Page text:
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Kirkus ReviewsMany scientists say that reading science fiction inspired them to launch their careers. Krauss concludes: Why not draw on sci-fi lore, exploits, and tales to teach hard science?
The author (Physics and Astronomy/Case Western Reserve Univ.) scored a bestseller with his previous book, The Physics of Star Trek (1995). Now he expands his scope to address other sci-fi hits, ranging from the film 2001: A Space Odyssey to TV's The X-Files. He also scrutinizes such newsworthy events as the chess match between world champion Gary Kasparov and an IBM computer. Krauss begins by examining the alien attack on Earth that was portrayed in the movie Independence Day. He uses basic Newtonian physics to show that the gravitational effects of the huge arriving alien ships would have caused floods and earthquakes sufficient to destroy our civilization before the invaders had even fired a shot. Next, the author assesses the supposed flight characteristics of UFOs, depicted as stopping on a dime and making sudden sharp turns at utterly unbelievable speeds. Krauss calculates that these maneuvers would create inertial G-forces greater than a close-range nuclear explosion; neither the pilots nor any conceivable construction material could withstand them. Another chapter examines the cost of mounting an interstellar expedition, a journey that would require many decades to complete and cost more than the moon. Later chapters apply the principle of general relativity to star travel, explore computer consciousness, and forecast the end of the world. The book concludes by affirming the author's belief that the universe is a place of boundless potential—and that we must fathom it.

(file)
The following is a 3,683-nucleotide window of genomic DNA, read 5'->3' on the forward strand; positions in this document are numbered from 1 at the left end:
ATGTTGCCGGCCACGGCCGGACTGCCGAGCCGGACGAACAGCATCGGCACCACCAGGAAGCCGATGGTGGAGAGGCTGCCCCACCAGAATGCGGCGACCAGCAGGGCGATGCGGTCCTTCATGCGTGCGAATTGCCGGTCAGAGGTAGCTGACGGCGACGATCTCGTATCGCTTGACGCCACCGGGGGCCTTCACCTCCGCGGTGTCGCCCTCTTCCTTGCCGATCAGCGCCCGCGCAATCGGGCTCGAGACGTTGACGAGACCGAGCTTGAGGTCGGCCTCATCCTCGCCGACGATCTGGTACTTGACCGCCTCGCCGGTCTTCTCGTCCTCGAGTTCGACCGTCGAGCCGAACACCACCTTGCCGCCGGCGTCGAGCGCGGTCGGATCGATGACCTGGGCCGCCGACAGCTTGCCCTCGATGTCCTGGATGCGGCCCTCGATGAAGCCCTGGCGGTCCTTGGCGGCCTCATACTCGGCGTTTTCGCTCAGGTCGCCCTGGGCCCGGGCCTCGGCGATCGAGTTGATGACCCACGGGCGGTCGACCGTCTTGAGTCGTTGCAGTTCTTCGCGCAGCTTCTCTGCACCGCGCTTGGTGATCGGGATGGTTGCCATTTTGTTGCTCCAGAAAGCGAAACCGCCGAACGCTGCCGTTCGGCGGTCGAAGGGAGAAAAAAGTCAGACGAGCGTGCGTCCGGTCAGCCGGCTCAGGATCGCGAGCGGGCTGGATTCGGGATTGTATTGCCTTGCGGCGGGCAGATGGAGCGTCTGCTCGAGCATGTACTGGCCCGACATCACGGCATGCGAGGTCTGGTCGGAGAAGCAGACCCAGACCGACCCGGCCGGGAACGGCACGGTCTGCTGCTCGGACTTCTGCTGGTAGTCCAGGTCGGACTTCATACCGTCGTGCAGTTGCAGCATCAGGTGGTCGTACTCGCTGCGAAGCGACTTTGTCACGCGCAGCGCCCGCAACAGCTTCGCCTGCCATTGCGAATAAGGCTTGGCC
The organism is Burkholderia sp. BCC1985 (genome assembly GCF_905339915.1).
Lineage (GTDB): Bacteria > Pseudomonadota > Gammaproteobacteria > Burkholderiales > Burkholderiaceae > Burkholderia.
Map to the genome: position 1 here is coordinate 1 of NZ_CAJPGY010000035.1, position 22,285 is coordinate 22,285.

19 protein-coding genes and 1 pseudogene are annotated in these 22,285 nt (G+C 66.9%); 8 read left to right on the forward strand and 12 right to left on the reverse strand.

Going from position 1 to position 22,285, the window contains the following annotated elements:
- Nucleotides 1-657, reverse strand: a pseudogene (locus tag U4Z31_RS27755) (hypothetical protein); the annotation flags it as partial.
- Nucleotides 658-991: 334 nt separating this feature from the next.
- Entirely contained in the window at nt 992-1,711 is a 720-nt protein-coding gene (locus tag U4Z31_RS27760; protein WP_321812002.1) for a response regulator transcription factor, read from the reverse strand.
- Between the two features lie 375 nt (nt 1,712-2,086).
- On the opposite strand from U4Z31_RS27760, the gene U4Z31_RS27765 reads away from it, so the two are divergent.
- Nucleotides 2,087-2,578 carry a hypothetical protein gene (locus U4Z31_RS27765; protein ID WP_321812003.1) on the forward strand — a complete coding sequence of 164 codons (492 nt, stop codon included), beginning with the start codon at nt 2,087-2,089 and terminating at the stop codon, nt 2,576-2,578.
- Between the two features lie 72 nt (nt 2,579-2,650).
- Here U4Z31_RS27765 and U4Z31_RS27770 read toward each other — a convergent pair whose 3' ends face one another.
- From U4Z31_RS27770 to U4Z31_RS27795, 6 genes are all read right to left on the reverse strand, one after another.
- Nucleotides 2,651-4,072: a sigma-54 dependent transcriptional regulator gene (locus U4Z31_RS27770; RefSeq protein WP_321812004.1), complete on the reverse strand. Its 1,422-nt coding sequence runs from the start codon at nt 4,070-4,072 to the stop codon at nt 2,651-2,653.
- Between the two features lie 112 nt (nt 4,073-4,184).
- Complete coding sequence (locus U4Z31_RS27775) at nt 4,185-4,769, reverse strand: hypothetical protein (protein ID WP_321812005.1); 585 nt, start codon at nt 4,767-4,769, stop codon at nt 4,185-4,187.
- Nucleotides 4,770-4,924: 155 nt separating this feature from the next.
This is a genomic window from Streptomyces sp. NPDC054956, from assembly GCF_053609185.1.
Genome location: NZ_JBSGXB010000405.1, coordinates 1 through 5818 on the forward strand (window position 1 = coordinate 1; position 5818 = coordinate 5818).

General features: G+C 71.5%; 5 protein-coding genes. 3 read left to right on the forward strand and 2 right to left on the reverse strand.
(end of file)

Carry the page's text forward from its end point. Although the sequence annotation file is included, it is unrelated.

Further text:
Perhaps because Krauss shares the public's affection for the pop sources he consults, his book will entertain and instruct general readers without insulting the scientifically literate.